Naz Massoumi / 28th Sept 2009

Anticipation in the upcoming Geneva talks on Oct 1st (where Iran will meet the six world powers) turned slightly sour last week when Iran was found to have been in breach of its nuclear obligations by the building of a new “secret” nuclear facility in Qom. Out came the headlines: Obama declared; Brown grunted; Sarkozy fumed; Millaband squealed. Iran, they all said, is again “failing to comply”.

It doesn’t matter of course that under the Non-Proliferation Treaty Safeguards agreement Iran is required to report the building of a new nuclear facility to the IAEA only 6 months before it is to become operational and that by doing this 18 months in advance Iran had in fact done so one year earlier than required.  Or that, despite what we are told, Iran continues to be fully compliant with the NPT unlike the US and Britain (whose massive arsenals are the ones in breach) or Israel, the only atomic state in the region, who is not even a signatory.  Sadly we’re used to this outright hypocrisy – highlighted by the anti-war movement and Campaign Iran from day 1 – being happily ignored by the Western media.

What’s really behind all this is the US attempt, with British support, to put pressure on Iran in the run-up to the Geneva meeting. By continuing Bush’s imperial project in the Middle East, Obama has also adopted its problems. Iran extended its influence in the region as a consequence of the catastrophic US wars in Iraq and Afghanistan. The head ache for Washington was that  Iran acted in its own national interests and not necessarily in the interests of the US. But with US imperialism in such a mess, even the Bush administration was forced to rule out a military attack on Iran to wrestle control.  Now Obama wants to bring Iran into line but he will first attempt to do so through US global political and economic power (of course he is not ruling out military intervention down the line). That means tougher sanctions on Iran though bringing them will be difficult for the US as Simon Tisdall has shown. The media  irresponsibly has confused the Iranian missile tests, a bit of muscle-flexing in response, with Iran’s nuclear programme knowing full well that even the CIA has ruled out an Iranian nuclear weapons programme.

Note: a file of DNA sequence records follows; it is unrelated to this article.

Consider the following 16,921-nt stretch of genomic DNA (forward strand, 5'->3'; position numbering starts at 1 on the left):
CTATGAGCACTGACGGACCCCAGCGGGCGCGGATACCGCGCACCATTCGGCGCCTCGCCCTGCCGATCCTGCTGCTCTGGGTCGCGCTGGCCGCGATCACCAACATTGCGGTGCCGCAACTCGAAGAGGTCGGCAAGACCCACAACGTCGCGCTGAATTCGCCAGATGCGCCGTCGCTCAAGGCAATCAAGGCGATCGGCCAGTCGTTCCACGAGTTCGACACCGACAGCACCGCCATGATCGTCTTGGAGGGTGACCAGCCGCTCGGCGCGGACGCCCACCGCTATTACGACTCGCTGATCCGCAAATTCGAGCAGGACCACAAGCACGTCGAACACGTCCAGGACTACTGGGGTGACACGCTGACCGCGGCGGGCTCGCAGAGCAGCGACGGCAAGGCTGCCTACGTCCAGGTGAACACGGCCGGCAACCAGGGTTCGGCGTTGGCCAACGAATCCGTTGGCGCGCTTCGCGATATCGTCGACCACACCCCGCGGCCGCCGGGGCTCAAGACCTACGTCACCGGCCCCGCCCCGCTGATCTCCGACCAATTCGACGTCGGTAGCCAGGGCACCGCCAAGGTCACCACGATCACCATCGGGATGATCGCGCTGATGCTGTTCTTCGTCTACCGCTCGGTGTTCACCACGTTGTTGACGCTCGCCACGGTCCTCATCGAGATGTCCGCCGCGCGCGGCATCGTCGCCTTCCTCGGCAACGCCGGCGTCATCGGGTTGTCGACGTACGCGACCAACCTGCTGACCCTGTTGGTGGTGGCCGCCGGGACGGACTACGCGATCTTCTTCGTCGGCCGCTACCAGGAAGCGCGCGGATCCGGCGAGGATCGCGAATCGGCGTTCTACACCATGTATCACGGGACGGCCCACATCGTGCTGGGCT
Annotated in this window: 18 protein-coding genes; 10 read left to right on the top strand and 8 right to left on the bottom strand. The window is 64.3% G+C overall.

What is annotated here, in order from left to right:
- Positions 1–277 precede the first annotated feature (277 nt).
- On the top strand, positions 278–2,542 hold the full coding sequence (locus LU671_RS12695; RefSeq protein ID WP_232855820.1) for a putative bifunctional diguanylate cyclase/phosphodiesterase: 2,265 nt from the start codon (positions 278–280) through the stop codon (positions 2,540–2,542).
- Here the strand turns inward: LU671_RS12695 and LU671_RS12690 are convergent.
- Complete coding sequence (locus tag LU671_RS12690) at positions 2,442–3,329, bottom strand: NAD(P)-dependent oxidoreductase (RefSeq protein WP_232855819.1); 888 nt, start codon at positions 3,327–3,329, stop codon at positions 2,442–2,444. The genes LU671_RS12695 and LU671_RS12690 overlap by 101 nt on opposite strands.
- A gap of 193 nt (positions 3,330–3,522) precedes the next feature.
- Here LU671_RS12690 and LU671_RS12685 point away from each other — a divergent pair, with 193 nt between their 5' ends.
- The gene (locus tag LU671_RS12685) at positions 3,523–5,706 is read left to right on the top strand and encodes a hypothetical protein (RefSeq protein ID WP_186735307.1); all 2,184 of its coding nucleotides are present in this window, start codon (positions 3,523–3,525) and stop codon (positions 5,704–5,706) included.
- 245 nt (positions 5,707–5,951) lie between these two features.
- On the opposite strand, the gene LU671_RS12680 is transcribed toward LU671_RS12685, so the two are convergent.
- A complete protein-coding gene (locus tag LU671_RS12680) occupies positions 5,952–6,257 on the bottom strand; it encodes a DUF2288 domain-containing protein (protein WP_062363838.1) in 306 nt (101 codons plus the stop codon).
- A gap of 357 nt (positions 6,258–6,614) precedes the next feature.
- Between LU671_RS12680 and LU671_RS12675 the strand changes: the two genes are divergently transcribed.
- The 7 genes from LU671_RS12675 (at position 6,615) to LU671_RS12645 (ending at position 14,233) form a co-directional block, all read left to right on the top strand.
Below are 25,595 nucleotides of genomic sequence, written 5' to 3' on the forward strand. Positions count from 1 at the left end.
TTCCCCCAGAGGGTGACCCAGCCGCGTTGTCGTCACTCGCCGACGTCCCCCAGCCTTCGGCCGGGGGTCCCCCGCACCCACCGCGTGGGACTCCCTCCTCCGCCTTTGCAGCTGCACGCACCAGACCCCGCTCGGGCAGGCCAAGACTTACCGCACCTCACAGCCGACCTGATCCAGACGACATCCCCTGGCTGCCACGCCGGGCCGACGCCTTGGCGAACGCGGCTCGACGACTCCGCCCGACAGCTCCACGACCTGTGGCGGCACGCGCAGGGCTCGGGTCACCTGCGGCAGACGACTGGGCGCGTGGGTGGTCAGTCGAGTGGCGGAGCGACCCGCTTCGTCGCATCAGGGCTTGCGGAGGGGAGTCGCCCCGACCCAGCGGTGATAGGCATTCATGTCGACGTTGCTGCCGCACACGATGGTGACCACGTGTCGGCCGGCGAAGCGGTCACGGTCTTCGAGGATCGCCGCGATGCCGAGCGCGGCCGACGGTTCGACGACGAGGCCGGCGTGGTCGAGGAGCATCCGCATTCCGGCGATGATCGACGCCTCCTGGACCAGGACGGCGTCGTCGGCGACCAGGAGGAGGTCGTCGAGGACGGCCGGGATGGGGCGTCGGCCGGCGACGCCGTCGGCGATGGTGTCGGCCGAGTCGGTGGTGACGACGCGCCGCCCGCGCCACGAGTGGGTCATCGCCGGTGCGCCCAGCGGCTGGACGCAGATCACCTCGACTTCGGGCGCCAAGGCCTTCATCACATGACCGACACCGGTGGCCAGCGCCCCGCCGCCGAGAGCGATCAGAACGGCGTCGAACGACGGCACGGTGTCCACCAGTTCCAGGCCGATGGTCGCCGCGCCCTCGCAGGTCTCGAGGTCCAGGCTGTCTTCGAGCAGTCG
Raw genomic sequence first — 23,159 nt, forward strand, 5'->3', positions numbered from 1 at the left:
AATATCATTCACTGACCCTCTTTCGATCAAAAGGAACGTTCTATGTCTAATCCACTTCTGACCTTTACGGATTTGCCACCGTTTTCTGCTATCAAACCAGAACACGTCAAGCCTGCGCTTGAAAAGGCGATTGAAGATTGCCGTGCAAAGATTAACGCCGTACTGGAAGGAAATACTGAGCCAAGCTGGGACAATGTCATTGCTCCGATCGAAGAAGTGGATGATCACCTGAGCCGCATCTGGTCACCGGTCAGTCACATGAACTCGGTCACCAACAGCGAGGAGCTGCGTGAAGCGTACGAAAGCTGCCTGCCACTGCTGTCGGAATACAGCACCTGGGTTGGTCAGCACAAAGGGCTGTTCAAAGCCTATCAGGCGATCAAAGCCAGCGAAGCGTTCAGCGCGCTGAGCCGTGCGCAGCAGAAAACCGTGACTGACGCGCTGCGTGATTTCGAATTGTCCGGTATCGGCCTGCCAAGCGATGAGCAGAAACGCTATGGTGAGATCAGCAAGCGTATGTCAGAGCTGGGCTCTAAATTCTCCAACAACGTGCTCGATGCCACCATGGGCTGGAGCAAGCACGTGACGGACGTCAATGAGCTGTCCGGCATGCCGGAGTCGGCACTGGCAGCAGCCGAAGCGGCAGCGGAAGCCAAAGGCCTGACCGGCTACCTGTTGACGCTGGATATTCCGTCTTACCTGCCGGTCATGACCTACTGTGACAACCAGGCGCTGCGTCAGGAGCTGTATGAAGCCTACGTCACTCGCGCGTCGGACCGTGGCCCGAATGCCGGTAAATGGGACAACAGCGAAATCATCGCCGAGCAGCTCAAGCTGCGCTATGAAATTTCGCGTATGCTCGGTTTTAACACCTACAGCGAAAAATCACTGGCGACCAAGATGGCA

Nevertheless it must be said any further sanctions will still have an impact – not on the Iranian government’s decision to continue its nuclear programme because this is supported nationally. Instead, it will more than likely increase the economic hardship of ordinary Iranians and put renewed pressure on the civil society opposition movement which demonstrated its huge potential in Iran’s cities this summer.

That is why leading activists of this movement have been, and continue to be, strongly opposed to economic sanctions. And that is also why we must support them by continuing our campaign to lift sanctions and against our governments complicity in imposing them.

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